Jay Bookman

Opinion columnist and blogger with The Atlanta Journal-Constitution, specializing in foreign relations, environmental and technology-related issues

A definitive dismantling of the "Hillary earpiece" meme


I'm not posting this to combat yet another hare-brained right-wing conspiracy theory. That's a hopelessly Sisyphean task. I swear they've got a factory out there somewhere that produces these things at a rate that far exceeds my meager ability or willingness to debunk them all.

Instead, I'm posting this to demonstrate once again the willful gullibility and frankly the stupidity that has infected a dismaying number of our fellow Americans.  I'm posting it to demonstrate the gleeful, shameless recklessness of the right-wing media industry that has no regard whatsoever for truth and that profits off that gullibility and treats its customers as fools. I posting it to marvel at how those customers seem to revel in that abusive treatment, and always come back for more.

I'm also posting it to document how sheer irrational hatred can make people believe what is clearly unbelievable, particularly as it regards one Hillary Rodham Clinton.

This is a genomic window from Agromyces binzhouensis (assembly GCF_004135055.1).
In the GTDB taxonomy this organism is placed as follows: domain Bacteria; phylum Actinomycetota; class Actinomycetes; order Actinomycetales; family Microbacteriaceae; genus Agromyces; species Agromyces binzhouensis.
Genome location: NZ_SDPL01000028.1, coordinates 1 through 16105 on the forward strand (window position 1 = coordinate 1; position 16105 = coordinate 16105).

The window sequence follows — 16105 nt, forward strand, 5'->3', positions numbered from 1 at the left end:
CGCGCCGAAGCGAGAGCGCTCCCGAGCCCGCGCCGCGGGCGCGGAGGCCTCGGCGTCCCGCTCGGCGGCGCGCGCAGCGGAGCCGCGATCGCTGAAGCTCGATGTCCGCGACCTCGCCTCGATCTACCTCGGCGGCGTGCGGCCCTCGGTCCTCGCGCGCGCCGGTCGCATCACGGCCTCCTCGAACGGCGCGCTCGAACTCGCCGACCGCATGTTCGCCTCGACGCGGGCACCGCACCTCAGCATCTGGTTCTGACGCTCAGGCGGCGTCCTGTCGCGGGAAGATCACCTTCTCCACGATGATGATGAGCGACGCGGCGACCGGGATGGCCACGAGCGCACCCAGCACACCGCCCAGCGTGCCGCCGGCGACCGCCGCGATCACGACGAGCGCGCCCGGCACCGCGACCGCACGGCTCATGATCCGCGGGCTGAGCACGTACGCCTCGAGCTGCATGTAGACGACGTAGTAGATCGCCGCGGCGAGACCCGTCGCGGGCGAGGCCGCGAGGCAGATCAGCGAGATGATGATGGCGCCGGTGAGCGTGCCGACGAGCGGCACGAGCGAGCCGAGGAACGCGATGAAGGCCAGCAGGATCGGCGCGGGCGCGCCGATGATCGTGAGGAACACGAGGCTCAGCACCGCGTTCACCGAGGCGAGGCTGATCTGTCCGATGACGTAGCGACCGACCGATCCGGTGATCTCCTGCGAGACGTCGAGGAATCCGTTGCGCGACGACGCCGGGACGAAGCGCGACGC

This particular story begins at a rightwing website that claimed that in last night's forum on NBC, Hillary Clinton had been caught using an earpiece so answers could be funneled to her. It cited an anonymous source in the New York police department as confirming evidence.

The claim was picked up on Twitter, most notably by actor James Woods.

InfoWars, the kook conspiracy site run by Alex Jones, quickly posted it. Drudge did so quite prominently, as you can see above. Popular right-wing blogs picked it up.

Donald Trump Jr. retweeted it, citing InfoWars.

Just for context, the son of the presidential candidate is citing InfoWars, a site that also argues that the Sandy Hook school shooting was a fraud and that the dead kids and their grieving parents were all actors.  That's how low the bar has become for these people.

But given that Trump Sr. claims that Ted Cruz's father helped to kill JFK, and cites the National Enquirer as proof, the nut didn't fall far from the tree.

At this point, I'd like to write that "needless to say, there was no earpiece," But I can't. I can't because it does need saying: There was no earpiece. The supposed earpiece was merely a reflection from the TV lights, as every other angle demonstrates clear as day.

Do you see an earpiece?

But to these people, it doesn't matter. It does not matter. The truth does not matter. All that matters is they have been given another excuse, another opportunity, to vent their irrational "Two Minutes of Hate" upon their own personal Emmanuel Goldstein.

It's disgusting, and it's also disgusting how quickly and thoroughly such nonsense now infects the mainstream conversation.

 


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About the Author

Jay Bookman writes about government and politics, with an occasional foray into other aspects of life as time, space and opportunity allow.